This semester, I am setting goals for homeschooling for the first time, and I think it’s going to help me simplify and focus my homeschooling priorities. I got this idea from a homeschooling mom who successfully educated four children through high school.
I am setting goals for the boys in three areas: academic, practical life (I borrowed this term from Montessori – it basically means life skills), and character.
Here are Gresham’s goals as an example. Gresham is 6 and in first grade. We may do first grade for two years, however, because if he were in public school, he would be in kindergarten since he turned 6 in October. We’ll see. He does pretty well academically, but I wouldn’t want to put him in public first grade for social reasons, and also because it’s not that fun to be the very youngest in your grade during the junior high years. This is one of those situations where homeschooling is perfect – we can work a grade ahead now, and adjust in the future if necessary.
Academic Goals: Learn to tell time to the minute, memorize addition facts, learn to write sentences that begin with a capital and end with a period, learn proper capitalization (I’d like to get rid of the random capitals in the middle of words), improve listening comprehension
Practical Life Goals: Learn to tie shoes, learn to unload the dishwasher, improve in the area of folding clothes, continue to learn new skills in his gymnastics class, work on baseball skills with Dad
Character Goals: Develop the habit of speaking to parents and other adults with respect (“Yes, Mom” instead of “Yeah” or a sigh or a silly response), Learn to be gracious to siblings (rather than getting angry over every minor infraction)
It’s important to note that these goals are for me more than they are for the boys. These are the things that I will be teaching toward. I will be looking for opportunities to teach to these areas. I can’t, however, guarantee that the boys will achieve all of these goals, especially the character ones. But I think that the goals will help focus my efforts. Having goals will also help me to look at the whole child and not just at the academic side. It’s important for them to be making progress in physical coordination, interacting with others, and contributing around the house as well as learning writing and math.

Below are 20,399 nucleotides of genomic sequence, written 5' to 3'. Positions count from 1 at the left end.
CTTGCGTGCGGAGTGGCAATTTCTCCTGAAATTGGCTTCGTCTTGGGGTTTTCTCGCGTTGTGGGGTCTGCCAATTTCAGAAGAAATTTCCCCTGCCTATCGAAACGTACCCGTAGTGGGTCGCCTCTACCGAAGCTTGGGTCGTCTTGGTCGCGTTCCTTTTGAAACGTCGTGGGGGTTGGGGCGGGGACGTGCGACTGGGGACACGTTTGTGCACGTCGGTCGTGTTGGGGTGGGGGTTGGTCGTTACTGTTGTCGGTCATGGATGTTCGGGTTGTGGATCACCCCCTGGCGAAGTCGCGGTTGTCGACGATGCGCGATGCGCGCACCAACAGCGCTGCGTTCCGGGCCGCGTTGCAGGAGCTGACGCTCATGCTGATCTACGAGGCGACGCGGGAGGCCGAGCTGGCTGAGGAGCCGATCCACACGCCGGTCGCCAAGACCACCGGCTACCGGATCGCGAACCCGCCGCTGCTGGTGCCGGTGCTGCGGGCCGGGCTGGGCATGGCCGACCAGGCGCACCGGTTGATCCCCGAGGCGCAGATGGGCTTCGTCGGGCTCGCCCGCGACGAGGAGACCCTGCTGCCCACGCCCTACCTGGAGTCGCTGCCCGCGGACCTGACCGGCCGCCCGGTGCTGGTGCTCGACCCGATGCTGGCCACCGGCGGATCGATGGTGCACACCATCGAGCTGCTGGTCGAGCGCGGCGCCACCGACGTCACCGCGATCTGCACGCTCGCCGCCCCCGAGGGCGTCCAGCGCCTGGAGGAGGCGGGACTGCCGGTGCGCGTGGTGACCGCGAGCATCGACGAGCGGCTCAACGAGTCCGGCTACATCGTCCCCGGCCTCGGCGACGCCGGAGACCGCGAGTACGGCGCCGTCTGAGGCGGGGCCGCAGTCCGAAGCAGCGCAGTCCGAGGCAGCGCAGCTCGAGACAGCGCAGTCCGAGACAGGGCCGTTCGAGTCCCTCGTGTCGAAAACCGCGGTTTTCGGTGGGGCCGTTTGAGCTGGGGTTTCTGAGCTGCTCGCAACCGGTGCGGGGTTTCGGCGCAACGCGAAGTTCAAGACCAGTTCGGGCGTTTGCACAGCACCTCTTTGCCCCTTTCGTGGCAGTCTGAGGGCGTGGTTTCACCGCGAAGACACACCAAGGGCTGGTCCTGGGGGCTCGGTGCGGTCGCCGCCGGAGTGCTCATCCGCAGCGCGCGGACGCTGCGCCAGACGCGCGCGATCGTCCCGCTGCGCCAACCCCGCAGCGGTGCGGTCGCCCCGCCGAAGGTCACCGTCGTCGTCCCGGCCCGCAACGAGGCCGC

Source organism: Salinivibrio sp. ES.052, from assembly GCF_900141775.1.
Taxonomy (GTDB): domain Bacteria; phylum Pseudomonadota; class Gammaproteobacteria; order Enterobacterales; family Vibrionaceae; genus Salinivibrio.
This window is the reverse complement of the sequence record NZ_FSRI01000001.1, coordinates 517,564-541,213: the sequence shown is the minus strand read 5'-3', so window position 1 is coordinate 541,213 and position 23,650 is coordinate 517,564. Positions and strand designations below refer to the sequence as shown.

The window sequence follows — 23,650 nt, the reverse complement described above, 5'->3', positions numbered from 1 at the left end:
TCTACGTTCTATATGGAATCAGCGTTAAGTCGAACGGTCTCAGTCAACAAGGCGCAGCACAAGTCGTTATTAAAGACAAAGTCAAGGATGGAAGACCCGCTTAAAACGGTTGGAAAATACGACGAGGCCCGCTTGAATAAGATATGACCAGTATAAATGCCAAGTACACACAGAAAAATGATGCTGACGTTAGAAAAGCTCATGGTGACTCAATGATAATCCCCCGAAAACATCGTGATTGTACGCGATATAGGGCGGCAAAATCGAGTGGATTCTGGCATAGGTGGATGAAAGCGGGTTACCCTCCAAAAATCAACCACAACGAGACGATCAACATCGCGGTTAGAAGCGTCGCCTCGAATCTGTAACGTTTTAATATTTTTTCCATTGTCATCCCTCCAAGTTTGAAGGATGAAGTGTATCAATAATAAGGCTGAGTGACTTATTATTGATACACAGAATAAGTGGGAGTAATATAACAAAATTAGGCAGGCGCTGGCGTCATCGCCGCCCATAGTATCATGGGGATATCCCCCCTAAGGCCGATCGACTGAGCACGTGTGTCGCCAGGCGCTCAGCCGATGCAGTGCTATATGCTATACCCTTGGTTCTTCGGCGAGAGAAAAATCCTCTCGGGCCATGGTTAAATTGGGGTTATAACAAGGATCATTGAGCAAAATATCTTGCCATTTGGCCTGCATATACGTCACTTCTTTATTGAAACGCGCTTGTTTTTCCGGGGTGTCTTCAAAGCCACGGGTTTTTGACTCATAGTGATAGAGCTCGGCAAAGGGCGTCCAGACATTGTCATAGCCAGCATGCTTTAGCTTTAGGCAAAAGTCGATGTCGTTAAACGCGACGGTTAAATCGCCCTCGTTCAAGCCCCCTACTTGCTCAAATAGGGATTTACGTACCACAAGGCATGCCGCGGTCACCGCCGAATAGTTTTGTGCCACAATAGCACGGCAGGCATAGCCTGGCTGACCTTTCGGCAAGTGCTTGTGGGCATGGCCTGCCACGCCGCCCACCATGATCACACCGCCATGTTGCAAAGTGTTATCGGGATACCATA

An idea for the unmotivated learner:
This past semester, we had a lot of trouble with Aidan (fourth grade) not wanting to put forth very much effort. He’s a smart kid, and most things come easily for him. He likes to skate through life with a minimum amount of effort. We’ve never done a lot of grading, because I like to focus on mastering the work instead. However, it was getting to the point where he had to re-do half of his math assignment each day. Jordan told me that he would like for us to start keeping grades for Aidan’s work, and he made a chart to record the grades. Well, our boy whom we know is smart and able to work on grade level was making D’s and C’s in math! Every day, he said “Oh, whoops! Sorry!” but never did any better. His copy work grades were also atrocious. The point of copy work is to copy more complicated writing than he normally writes on his own and to watch for proper spelling and punctuation. All he has to do is copy the assigned passage (a couple Bible verses or a history sentence from Classical Conversations), and yet he consistently spelled words wrong, had incorrect capitalization, and left out whole phrases. When we pointed out the errors, he did more “Oh, whoops, ha ha!” We lectured about a good work ethic and doing his best, etc., all to no avail.
We decided to give Aidan a challenge. We told him that if he earned an A average for the week in both math and copywork, that on Friday he could choose to either have $3 to buy a Lego minifigure or stay up late Friday night and watch a show on Netflix with us and eat a snack. It was amazing how the right incentive got him working! He immediately started being much more careful with his work. He didn’t earn the reward the first week, but he did earn it the second week! The second week, he was studying equivalent fractions in math, and it was all new material for him. He didn’t get every problem right, but I was amazed at how much better he did. He chose the buy the minifigure that week! Then we took off three weeks for Christmas break, so we’ll see how things go this week when we start up school again.
Ultimately, I want my boys to do the right thing because it honors God and not because they are getting a prize. And yet, we all are helped by outside motivation at times. It would be tough for my husband to do a really great job at work if he weren’t getting paid anything! The right reward can be a helpful thing, I think, as long as it’s not over-used and children are trained to expect a reward for every thing they do.